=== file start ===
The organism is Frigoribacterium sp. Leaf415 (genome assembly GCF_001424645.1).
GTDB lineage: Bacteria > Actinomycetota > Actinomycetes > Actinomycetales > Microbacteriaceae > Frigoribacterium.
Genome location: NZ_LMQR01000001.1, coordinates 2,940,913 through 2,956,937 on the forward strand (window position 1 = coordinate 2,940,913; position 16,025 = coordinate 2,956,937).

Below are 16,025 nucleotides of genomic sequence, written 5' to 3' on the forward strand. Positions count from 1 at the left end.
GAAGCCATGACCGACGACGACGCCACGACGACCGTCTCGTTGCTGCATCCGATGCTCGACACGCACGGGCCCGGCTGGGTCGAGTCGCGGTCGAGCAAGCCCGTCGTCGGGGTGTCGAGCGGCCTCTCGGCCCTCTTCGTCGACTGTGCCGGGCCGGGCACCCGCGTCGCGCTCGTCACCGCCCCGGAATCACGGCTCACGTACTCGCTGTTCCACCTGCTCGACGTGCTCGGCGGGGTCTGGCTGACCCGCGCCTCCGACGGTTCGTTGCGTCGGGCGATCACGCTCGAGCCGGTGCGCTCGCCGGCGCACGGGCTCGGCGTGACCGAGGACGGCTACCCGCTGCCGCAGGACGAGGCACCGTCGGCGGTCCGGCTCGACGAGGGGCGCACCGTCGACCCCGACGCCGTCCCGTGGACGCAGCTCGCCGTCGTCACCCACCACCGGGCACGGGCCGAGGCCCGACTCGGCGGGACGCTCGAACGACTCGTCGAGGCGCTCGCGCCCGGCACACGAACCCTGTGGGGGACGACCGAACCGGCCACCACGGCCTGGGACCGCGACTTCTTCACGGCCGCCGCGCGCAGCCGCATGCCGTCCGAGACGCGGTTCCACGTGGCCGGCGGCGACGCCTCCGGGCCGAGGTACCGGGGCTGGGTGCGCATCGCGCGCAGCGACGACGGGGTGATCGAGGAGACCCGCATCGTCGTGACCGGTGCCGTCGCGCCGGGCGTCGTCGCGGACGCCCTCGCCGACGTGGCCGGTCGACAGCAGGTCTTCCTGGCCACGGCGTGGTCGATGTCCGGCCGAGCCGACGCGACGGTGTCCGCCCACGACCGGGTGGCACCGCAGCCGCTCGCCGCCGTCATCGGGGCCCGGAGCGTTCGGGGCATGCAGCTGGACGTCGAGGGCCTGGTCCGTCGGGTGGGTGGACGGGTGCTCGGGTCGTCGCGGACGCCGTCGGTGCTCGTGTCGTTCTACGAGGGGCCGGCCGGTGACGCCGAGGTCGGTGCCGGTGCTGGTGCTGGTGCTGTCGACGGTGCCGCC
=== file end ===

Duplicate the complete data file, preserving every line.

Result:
The organism is Frigoribacterium sp. Leaf415 (genome assembly GCF_001424645.1).
GTDB lineage: Bacteria > Actinomycetota > Actinomycetes > Actinomycetales > Microbacteriaceae > Frigoribacterium.
Genome location: NZ_LMQR01000001.1, coordinates 2,940,913 through 2,956,937 on the forward strand (window position 1 = coordinate 2,940,913; position 16,025 = coordinate 2,956,937).

Below are 16,025 nucleotides of genomic sequence, written 5' to 3' on the forward strand. Positions count from 1 at the left end.
GAAGCCATGACCGACGACGACGCCACGACGACCGTCTCGTTGCTGCATCCGATGCTCGACACGCACGGGCCCGGCTGGGTCGAGTCGCGGTCGAGCAAGCCCGTCGTCGGGGTGTCGAGCGGCCTCTCGGCCCTCTTCGTCGACTGTGCCGGGCCGGGCACCCGCGTCGCGCTCGTCACCGCCCCGGAATCACGGCTCACGTACTCGCTGTTCCACCTGCTCGACGTGCTCGGCGGGGTCTGGCTGACCCGCGCCTCCGACGGTTCGTTGCGTCGGGCGATCACGCTCGAGCCGGTGCGCTCGCCGGCGCACGGGCTCGGCGTGACCGAGGACGGCTACCCGCTGCCGCAGGACGAGGCACCGTCGGCGGTCCGGCTCGACGAGGGGCGCACCGTCGACCCCGACGCCGTCCCGTGGACGCAGCTCGCCGTCGTCACCCACCACCGGGCACGGGCCGAGGCCCGACTCGGCGGGACGCTCGAACGACTCGTCGAGGCGCTCGCGCCCGGCACACGAACCCTGTGGGGGACGACCGAACCGGCCACCACGGCCTGGGACCGCGACTTCTTCACGGCCGCCGCGCGCAGCCGCATGCCGTCCGAGACGCGGTTCCACGTGGCCGGCGGCGACGCCTCCGGGCCGAGGTACCGGGGCTGGGTGCGCATCGCGCGCAGCGACGACGGGGTGATCGAGGAGACCCGCATCGTCGTGACCGGTGCCGTCGCGCCGGGCGTCGTCGCGGACGCCCTCGCCGACGTGGCCGGTCGACAGCAGGTCTTCCTGGCCACGGCGTGGTCGATGTCCGGCCGAGCCGACGCGACGGTGTCCGCCCACGACCGGGTGGCACCGCAGCCGCTCGCCGCCGTCATCGGGGCCCGGAGCGTTCGGGGCATGCAGCTGGACGTCGAGGGCCTGGTCCGTCGGGTGGGTGGACGGGTGCTCGGGTCGTCGCGGACGCCGTCGGTGCTCGTGTCGTTCTACGAGGGGCCGGCCGGTGACGCCGAGGTCGGTGCCGGTGCTGGTGCTGGTGCTGTCGACGGTGCCGCC